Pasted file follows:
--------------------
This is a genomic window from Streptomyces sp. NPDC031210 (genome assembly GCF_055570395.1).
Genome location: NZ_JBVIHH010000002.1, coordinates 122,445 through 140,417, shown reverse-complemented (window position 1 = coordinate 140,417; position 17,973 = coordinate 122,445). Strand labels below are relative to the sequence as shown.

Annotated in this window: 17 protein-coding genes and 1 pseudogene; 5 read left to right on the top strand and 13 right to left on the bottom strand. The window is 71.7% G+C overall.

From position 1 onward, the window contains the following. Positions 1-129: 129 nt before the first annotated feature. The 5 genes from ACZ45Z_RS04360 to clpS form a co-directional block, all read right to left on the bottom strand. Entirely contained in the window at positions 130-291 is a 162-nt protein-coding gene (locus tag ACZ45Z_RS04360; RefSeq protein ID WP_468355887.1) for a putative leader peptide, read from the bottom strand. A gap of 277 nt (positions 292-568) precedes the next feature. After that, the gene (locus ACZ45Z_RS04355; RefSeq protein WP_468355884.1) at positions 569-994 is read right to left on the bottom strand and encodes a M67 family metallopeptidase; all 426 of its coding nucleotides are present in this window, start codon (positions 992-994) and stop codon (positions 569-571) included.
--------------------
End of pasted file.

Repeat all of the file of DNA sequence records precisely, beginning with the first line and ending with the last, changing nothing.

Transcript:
This is a genomic window from Streptomyces sp. NPDC031210 (genome assembly GCF_055570395.1).
Genome location: NZ_JBVIHH010000002.1, coordinates 122,445 through 140,417, shown reverse-complemented (window position 1 = coordinate 140,417; position 17,973 = coordinate 122,445). Strand labels below are relative to the sequence as shown.

Annotated in this window: 17 protein-coding genes and 1 pseudogene; 5 read left to right on the top strand and 13 right to left on the bottom strand. The window is 71.7% G+C overall.

From position 1 onward, the window contains the following. Positions 1-129: 129 nt before the first annotated feature. The 5 genes from ACZ45Z_RS04360 to clpS form a co-directional block, all read right to left on the bottom strand. Entirely contained in the window at positions 130-291 is a 162-nt protein-coding gene (locus tag ACZ45Z_RS04360; RefSeq protein ID WP_468355887.1) for a putative leader peptide, read from the bottom strand. A gap of 277 nt (positions 292-568) precedes the next feature. After that, the gene (locus ACZ45Z_RS04355; RefSeq protein WP_468355884.1) at positions 569-994 is read right to left on the bottom strand and encodes a M67 family metallopeptidase; all 426 of its coding nucleotides are present in this window, start codon (positions 992-994) and stop codon (positions 569-571) included.